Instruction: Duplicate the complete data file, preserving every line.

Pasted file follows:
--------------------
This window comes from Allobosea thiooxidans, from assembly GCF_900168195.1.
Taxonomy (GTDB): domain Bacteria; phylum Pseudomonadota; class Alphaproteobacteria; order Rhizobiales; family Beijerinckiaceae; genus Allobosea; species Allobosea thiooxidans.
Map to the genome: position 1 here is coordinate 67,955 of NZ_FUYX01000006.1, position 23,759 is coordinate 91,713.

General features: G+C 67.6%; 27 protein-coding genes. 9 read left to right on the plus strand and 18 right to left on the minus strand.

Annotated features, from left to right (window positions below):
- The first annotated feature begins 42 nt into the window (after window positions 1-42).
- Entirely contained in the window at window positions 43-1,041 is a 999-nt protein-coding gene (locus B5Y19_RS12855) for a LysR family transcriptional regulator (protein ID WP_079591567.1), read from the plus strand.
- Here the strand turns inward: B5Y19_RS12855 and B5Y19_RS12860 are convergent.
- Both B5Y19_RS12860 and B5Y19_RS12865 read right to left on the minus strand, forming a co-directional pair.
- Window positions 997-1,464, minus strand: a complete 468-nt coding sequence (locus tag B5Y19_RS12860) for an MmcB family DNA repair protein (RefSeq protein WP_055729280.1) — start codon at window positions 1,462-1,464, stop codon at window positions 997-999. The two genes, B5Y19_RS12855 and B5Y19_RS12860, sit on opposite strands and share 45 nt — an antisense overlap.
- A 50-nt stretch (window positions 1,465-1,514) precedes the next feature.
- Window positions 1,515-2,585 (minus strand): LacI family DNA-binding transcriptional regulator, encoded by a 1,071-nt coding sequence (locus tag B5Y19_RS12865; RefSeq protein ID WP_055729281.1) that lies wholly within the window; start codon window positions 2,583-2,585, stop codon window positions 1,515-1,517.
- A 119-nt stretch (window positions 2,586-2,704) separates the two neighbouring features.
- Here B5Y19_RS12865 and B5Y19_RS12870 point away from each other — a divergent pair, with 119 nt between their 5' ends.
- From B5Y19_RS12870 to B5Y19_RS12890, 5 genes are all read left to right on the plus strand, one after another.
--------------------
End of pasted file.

This window comes from Allobosea thiooxidans, from assembly GCF_900168195.1.
Taxonomy (GTDB): domain Bacteria; phylum Pseudomonadota; class Alphaproteobacteria; order Rhizobiales; family Beijerinckiaceae; genus Allobosea; species Allobosea thiooxidans.
Map to the genome: position 1 here is coordinate 67,955 of NZ_FUYX01000006.1, position 23,759 is coordinate 91,713.

General features: G+C 67.6%; 27 protein-coding genes. 9 read left to right on the plus strand and 18 right to left on the minus strand.

Annotated features, from left to right (window positions below):
- The first annotated feature begins 42 nt into the window (after window positions 1-42).
- Entirely contained in the window at window positions 43-1,041 is a 999-nt protein-coding gene (locus B5Y19_RS12855) for a LysR family transcriptional regulator (protein ID WP_079591567.1), read from the plus strand.
- Here the strand turns inward: B5Y19_RS12855 and B5Y19_RS12860 are convergent.
- Both B5Y19_RS12860 and B5Y19_RS12865 read right to left on the minus strand, forming a co-directional pair.
- Window positions 997-1,464, minus strand: a complete 468-nt coding sequence (locus tag B5Y19_RS12860) for an MmcB family DNA repair protein (RefSeq protein WP_055729280.1) — start codon at window positions 1,462-1,464, stop codon at window positions 997-999. The two genes, B5Y19_RS12855 and B5Y19_RS12860, sit on opposite strands and share 45 nt — an antisense overlap.
- A 50-nt stretch (window positions 1,465-1,514) precedes the next feature.
- Window positions 1,515-2,585 (minus strand): LacI family DNA-binding transcriptional regulator, encoded by a 1,071-nt coding sequence (locus tag B5Y19_RS12865; RefSeq protein ID WP_055729281.1) that lies wholly within the window; start codon window positions 2,583-2,585, stop codon window positions 1,515-1,517.
- A 119-nt stretch (window positions 2,586-2,704) separates the two neighbouring features.
- Here B5Y19_RS12865 and B5Y19_RS12870 point away from each other — a divergent pair, with 119 nt between their 5' ends.
- From B5Y19_RS12870 to B5Y19_RS12890, 5 genes are all read left to right on the plus strand, one after another.